Just as the entire marketing industry has dramatically shifted in the last few years, so have those sitting in the decision making seat, and even more important to inbound marketers, the researcher’s seat.

The Millennial B2B Buyer

A study, The Changing Face of B2B Marketing, published in March 2015 by Google and Millward Brown Digital, revealed some interesting insights to which every B2B marketer must pay attention.

New Reality: Almost Half of all B2B Researchers are Millennials

Google noted that even just a few years ago, in 2012, the age demographics of B2B buyers were fairly evenly spread across generations. In 2014, that shifted by 70% with almost half of all B2B researchers falling into the 18-34-year-old category.

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It’s no surprise that this age group automatically turns to digital channels for any information they might need, personally or professionally. Most Millennials hardly remember a world without the internet and technology as we know it, the majority having used email, search engines and cell phones for most of their lives (and certainly all of their professional careers). It’s how they are naturally inclined to think and act.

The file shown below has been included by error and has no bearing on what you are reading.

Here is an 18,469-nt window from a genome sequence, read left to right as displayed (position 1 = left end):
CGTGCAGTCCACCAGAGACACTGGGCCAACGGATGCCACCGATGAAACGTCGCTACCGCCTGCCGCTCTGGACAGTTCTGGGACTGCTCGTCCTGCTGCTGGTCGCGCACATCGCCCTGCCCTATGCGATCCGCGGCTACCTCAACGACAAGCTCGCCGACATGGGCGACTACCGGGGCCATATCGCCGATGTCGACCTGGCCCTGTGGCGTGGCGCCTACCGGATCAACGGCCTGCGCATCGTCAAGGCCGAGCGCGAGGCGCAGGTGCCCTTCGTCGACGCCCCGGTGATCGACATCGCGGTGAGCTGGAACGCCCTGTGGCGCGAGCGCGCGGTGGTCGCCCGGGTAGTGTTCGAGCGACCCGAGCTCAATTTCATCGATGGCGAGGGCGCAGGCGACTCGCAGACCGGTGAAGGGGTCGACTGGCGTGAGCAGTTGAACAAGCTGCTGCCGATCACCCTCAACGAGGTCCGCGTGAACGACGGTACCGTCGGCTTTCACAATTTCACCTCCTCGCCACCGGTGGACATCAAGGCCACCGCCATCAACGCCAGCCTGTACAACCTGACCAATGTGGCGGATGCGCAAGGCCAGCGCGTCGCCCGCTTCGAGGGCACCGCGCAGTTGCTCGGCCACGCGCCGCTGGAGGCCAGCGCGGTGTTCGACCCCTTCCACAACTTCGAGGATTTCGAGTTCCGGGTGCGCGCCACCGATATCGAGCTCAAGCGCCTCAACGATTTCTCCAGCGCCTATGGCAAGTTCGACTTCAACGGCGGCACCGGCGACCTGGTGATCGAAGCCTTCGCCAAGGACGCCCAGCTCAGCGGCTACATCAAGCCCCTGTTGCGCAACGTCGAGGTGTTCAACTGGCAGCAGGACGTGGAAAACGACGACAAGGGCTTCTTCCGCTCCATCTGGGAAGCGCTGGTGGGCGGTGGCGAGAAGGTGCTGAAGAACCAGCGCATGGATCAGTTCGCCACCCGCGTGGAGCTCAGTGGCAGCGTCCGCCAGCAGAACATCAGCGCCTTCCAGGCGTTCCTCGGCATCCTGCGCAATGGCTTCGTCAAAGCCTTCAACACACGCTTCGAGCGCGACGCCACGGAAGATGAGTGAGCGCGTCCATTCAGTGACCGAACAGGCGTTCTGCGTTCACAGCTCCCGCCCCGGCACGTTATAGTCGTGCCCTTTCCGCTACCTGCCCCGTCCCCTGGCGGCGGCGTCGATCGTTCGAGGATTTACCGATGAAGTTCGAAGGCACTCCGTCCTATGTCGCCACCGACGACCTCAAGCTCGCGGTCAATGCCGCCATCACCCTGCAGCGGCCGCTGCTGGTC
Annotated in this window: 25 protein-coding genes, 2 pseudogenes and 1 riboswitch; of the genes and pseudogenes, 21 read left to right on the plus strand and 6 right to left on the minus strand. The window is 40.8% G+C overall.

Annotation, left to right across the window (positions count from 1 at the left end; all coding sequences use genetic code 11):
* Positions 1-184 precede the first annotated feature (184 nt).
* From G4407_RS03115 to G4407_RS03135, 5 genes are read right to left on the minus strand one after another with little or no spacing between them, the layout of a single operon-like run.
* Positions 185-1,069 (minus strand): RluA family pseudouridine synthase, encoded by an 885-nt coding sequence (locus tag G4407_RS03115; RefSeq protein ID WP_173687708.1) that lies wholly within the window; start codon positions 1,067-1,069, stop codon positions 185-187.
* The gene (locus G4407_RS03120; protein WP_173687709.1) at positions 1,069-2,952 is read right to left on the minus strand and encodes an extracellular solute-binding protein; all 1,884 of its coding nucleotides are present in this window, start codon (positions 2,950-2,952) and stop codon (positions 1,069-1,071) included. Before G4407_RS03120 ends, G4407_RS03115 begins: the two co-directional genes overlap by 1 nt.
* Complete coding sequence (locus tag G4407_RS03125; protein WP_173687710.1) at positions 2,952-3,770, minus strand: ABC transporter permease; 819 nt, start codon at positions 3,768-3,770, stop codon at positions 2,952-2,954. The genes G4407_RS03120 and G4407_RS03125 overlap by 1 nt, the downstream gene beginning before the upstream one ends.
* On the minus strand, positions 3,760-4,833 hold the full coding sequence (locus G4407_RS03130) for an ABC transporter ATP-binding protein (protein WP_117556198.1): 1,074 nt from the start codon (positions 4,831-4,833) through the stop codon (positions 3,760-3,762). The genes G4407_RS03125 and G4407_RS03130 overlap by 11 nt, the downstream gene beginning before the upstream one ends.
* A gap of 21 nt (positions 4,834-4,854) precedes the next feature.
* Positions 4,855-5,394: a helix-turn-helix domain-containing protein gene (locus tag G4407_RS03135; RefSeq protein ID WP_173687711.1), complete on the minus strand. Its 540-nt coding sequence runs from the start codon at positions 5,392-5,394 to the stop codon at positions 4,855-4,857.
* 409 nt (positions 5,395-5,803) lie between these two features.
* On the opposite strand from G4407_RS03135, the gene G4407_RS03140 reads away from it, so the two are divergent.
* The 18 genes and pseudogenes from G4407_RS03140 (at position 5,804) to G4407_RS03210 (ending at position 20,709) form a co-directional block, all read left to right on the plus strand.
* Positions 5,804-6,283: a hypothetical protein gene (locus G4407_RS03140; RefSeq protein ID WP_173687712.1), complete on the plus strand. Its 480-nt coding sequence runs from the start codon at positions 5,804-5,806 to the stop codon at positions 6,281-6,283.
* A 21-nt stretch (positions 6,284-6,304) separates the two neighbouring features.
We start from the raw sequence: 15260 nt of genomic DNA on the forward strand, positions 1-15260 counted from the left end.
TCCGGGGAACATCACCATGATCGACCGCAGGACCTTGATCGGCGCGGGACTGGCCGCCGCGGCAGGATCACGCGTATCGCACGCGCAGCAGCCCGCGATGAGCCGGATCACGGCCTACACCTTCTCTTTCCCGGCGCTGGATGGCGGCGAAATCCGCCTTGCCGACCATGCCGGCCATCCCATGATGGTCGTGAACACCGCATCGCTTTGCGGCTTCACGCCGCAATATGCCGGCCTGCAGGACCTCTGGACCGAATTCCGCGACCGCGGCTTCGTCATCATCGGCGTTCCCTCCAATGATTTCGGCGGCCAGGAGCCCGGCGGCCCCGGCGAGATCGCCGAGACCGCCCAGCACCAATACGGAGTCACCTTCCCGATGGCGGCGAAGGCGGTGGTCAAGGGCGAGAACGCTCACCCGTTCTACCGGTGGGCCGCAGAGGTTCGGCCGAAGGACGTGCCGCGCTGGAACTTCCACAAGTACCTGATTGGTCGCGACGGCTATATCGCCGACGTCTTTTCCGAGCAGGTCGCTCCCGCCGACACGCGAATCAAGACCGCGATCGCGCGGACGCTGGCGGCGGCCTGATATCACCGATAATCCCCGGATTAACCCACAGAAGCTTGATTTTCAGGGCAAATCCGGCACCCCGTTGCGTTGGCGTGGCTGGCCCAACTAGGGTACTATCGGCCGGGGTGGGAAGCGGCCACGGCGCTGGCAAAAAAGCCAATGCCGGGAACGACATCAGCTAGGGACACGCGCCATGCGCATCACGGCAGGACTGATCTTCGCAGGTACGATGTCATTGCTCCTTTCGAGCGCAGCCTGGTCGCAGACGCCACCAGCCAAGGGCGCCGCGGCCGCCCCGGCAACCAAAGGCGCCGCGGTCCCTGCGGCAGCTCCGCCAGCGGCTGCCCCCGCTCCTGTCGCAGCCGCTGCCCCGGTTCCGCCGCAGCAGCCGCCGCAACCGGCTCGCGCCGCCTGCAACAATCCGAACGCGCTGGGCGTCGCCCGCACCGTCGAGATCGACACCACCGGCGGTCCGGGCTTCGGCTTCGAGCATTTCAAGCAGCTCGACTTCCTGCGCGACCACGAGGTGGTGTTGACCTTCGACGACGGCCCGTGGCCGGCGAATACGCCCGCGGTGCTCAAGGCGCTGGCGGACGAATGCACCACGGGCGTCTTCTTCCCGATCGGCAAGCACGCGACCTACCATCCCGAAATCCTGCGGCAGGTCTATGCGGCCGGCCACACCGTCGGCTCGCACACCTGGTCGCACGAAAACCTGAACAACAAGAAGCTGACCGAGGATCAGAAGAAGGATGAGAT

New Reality: Non C-Suite Researchers Influence B2B Purchase Decisions

Historically, B2B strategies have focused primarily on C-level executives, which is not as impactful today when connecting with B2B influencers and researchers. The Google study revealed, that while 64% of the C-suite have final say, so do 24% of non-C-level B2B professionals, and 81% of the non-C-suite has a say in purchase decisions.

So, if your B2B company is focused on marketing only to the CEOs and CFOs of the world, you’re likely missing a huge opportunity to be found by the most influential researchers who are seeking you out.

In her book Buyer Personas, Adele Revella, Founder of the Buyer Persona Institute, also discusses this very important topic. She reminds us that the top level executives are not likely involved in the details of how solutions were first discovered, evaluated and decided upon, and therefore are not the primary targets for buyer persona interviews in the development phase. Revella says: